As I stated recently I have begun to read The Gulag Archipelago by Aleksandr Solzhenitsyn. I had to do a bit of sleuthing to be able to do so. I figured since it is a very famous work, it would be available at every library. I began to get frustrated when I could not find it anywhere. There is a tool that will search all of the 27 libraries in the area even if you do not have a card. It came up empty. I had given up and was starting to work up to a purchase when I tried one more thing.
Instead of typing the author’s full name or the complete title I just typed in “Gulag”. Almost instantly is showed up, all three volumes. Amazing. Being a trouble maker I copied the name as it appeared on the page of the library website and pasted it in the search box: Nada. I went to the library, pulled volume one off the shelf and went to the help desk. “According to your computer you do not have this book.” The librarian did all that I had done and had the same results. She had some excuse. I will check in a few weeks and see if the database has been repaired. What is more likely is that they will discard the books.
This is just one of the types of things that “coincidently” seem to happen in our modern culture. I remember going to Barnes and Noble looking for a best selling book by a conservative author. I could not find it so I asked. The clerk checked the computer and told me that none of the stores in the area had a copy but they had them in their central warehouse and I could get it an about a week. Don’t you love liberals?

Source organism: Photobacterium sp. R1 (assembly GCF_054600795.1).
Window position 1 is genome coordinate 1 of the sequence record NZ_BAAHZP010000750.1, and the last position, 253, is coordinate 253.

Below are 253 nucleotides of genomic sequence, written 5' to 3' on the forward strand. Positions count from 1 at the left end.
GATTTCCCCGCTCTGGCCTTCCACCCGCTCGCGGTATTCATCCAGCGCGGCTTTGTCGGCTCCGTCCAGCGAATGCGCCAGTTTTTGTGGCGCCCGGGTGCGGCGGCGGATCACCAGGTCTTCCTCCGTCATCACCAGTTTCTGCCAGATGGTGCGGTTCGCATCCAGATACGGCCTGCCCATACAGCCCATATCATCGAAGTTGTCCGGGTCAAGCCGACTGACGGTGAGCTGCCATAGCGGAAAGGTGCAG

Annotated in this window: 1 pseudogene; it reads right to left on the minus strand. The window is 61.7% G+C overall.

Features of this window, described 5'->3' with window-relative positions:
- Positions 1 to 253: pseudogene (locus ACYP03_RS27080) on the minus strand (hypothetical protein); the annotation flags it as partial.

As I began reading The Gulag Archipelago I quickly started seeing why they would want to make this book hard to find. Check out this from a footnote on page 13,
“And how we burned in the camps later, thinking: What would things have been like if every Security operative, when he went out at night to make an arrest, had been uncertain whether he would return alive and had to say good-bye to his family? Or if, during periods of mass arrests, as for example in Leningrad, when they arrested a quarter of the entire city, people had not simply sat there in their lairs, paling with terror at every bang of the down stairs door and at every step on the staircase, but had understood they had nothing left to lose and had boldly set up in the downstairs hall an ambush of half a dozen people with axes, hammers, pokers, or whatever else was at hand?... Or what about the Black Maria siting out there on the street with one lonely chauffeur - what if it had been driven off or its tires spiked? The Organs would very quickly have suffered a shortage of officers and transport and notwithstanding all of Stalin’s thirst, the cursed machine would have ground to a halt!”This is not the kind of talk that Big Brother would want to get around. No wonder the book is hard to find.
Solzhenitsyn, Aleksandr I. Translated by Thomas P. Whitney. The Gulag Archipelago. New York: Harper & Row, Publishers, 1973.
homo unius libri